This post is going to be part rant, part somewhat angst-ridden navel-gazing. It may also ramble a bit. You have been warned.
Last week, I clicked on a link to a CNN story about gifted kids. Or at least, that's what I thought I was clicking on. It turned out to be a summary of comments on a previous article about gifted kids, so I clicked away fairly quickly. Before I clicked away, though, I read part of the first comment, from someone identified as "K":
"So many "gifted" kids out there, yet so few intelligent adults making scientific discoveries, helping mankind move forward."
And that is when my head exploded. Even leaving aside the obvious objections that not all gifted kids are interested in science as a career and that there are many ways to move mankind forward that do not involve science, the comment was so offtrack that it took me a week to calm down enough to trust myself to write a rant on the subject. I fear that if I had attempted this rant earlier, I might have just typed "OMG! SO MUCH FAIL!" over and over. Or screamed at my computer. Or both.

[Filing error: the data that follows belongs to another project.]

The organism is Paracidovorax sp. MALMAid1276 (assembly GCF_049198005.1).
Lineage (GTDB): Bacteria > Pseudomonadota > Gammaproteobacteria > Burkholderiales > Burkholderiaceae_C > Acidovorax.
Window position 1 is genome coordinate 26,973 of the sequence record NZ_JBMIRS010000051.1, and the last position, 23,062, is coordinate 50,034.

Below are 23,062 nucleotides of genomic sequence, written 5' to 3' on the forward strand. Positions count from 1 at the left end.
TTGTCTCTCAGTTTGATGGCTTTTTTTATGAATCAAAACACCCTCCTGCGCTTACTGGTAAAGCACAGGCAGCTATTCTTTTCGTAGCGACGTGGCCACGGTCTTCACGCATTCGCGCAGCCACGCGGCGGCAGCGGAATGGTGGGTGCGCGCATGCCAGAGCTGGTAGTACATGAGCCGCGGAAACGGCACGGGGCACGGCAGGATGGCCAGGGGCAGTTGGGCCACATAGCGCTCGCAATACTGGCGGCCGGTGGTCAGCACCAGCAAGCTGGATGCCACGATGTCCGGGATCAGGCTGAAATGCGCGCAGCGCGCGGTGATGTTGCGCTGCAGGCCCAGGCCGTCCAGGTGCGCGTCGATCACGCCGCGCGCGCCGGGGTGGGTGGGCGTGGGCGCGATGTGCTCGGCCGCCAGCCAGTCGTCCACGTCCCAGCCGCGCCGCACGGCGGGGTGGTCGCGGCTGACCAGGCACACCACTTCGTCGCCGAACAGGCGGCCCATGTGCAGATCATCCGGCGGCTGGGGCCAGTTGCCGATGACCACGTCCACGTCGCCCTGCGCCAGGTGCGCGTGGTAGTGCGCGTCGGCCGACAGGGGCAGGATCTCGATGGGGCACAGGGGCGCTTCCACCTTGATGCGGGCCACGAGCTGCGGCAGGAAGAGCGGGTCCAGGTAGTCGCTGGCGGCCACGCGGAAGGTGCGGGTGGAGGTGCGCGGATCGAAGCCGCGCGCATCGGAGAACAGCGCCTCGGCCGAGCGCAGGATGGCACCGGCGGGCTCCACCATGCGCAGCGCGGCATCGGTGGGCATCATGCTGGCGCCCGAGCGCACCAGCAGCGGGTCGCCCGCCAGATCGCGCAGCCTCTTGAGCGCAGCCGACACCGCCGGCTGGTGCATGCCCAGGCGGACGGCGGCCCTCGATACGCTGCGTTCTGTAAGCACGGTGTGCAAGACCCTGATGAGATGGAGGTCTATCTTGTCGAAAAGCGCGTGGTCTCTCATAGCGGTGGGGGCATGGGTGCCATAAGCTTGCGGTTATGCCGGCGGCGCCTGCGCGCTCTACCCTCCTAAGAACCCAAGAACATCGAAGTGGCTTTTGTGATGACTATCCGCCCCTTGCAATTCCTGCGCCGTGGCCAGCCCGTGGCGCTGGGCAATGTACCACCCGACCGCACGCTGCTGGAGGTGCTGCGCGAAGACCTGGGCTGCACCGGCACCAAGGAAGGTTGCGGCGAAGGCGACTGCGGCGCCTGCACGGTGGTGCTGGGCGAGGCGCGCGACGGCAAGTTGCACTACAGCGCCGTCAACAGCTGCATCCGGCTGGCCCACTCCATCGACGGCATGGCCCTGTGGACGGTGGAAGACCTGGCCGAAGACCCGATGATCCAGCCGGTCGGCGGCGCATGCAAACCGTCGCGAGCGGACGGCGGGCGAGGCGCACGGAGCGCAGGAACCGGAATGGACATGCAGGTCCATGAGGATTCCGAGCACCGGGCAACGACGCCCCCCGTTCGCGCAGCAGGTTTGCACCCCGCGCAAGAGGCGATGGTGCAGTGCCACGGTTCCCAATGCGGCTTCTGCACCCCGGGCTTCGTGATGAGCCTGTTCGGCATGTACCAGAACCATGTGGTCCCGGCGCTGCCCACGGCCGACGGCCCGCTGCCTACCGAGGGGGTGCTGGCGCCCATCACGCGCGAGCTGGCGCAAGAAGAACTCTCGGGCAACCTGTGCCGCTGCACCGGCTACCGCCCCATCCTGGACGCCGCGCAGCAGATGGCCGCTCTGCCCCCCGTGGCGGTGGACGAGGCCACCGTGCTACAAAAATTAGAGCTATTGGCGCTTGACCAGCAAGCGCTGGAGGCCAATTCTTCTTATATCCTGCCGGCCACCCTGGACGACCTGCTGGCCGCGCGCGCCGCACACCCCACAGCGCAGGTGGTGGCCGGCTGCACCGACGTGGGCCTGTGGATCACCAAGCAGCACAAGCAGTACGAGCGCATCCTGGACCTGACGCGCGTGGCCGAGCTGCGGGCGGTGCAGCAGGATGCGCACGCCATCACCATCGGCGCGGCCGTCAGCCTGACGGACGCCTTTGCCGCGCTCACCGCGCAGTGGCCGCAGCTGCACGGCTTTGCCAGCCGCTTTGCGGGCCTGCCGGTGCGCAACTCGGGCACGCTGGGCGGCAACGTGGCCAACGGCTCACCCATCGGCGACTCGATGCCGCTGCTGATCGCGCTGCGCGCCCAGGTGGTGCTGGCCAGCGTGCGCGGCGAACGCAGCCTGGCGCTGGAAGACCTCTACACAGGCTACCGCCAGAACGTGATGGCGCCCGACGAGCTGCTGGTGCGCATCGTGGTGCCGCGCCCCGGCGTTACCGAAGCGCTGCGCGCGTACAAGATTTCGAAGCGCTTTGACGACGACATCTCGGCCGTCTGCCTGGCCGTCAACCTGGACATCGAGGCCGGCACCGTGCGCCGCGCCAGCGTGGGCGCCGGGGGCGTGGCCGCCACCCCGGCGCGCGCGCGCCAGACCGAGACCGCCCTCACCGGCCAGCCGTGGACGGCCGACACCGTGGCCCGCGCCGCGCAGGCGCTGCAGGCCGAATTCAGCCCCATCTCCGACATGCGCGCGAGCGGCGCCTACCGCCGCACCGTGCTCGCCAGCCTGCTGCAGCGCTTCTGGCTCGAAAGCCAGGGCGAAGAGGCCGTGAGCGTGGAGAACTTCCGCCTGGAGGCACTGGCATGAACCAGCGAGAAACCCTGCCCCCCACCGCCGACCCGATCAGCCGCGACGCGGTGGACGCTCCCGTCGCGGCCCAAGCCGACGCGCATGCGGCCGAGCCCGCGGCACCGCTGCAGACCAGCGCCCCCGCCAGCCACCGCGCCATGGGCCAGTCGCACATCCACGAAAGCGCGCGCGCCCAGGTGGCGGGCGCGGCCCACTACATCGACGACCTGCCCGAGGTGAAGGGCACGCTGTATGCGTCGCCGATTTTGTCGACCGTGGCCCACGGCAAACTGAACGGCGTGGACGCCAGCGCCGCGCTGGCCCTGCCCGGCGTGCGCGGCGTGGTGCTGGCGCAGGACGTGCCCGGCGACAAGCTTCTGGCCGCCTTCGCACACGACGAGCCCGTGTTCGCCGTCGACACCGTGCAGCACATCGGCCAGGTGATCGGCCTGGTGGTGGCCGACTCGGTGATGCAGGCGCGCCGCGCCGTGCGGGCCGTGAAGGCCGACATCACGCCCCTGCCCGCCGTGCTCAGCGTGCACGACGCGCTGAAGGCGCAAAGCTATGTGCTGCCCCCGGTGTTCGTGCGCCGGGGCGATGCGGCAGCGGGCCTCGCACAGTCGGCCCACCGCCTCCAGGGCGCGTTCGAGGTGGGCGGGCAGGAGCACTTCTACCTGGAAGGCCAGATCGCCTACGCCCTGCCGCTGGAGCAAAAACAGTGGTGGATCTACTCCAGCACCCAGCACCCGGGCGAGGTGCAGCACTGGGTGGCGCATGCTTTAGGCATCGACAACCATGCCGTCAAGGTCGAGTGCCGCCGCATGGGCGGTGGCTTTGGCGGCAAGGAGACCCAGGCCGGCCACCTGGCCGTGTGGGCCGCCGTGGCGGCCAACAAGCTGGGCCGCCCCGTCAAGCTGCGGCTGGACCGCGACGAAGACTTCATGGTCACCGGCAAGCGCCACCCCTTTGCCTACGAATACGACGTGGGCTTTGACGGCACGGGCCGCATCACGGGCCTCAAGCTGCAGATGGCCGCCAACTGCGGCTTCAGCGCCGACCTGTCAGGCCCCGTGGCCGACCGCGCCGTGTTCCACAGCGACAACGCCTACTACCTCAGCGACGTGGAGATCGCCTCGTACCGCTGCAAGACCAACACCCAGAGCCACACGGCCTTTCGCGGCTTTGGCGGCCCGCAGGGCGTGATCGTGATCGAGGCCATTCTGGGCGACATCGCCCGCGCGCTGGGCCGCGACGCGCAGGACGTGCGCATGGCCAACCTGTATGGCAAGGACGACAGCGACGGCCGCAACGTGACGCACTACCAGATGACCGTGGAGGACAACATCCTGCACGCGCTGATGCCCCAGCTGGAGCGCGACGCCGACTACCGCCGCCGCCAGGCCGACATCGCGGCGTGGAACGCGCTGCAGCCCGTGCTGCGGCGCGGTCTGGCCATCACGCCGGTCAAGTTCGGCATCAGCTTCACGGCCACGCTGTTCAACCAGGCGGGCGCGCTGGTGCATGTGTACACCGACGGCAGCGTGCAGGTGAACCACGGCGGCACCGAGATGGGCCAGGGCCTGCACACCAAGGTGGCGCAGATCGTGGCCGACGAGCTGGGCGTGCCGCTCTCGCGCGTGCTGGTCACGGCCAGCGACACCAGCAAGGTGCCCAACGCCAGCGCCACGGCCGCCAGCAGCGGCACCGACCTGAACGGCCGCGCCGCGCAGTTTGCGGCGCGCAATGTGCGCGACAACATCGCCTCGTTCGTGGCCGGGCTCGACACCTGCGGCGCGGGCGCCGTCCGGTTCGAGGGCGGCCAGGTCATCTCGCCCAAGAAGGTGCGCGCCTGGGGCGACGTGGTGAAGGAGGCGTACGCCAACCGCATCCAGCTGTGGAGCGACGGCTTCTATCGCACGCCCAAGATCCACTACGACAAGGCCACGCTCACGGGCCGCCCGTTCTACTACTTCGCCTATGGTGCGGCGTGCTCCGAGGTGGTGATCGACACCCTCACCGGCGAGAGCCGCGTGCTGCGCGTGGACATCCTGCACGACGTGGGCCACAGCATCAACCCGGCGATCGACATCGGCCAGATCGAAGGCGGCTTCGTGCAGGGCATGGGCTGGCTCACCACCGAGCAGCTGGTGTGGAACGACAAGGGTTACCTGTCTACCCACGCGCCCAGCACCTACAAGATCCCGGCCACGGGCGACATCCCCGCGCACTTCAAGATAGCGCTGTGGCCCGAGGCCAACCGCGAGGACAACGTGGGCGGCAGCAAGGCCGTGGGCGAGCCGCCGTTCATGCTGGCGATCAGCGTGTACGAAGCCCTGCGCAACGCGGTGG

Do people really think that the thing limiting scientific progress is a dearth of smart, talented scientists? REALLY?
Well, "K," from where I sit, I see plenty of smart, talented scientists. The problem is in finding the funding for their work. Let me tell you about the scientific job market, or at least the corner of it that I know well, which is biomedical research and the pharmaceutical and biotechnology industries. In brief, the job market sucks. Academia has turned into some sort of high stakes Ponzi scheme, in which the large number of trainees required to move science forward is so completely mismatched with the number of academic jobs for which they are putatively training that less 25% of them can hope to land a coveted tenure track position. It has become a market in which talent only buys you the initial lottery ticket, much like professional sports. At least the risk of career-ending injury is less, I suppose.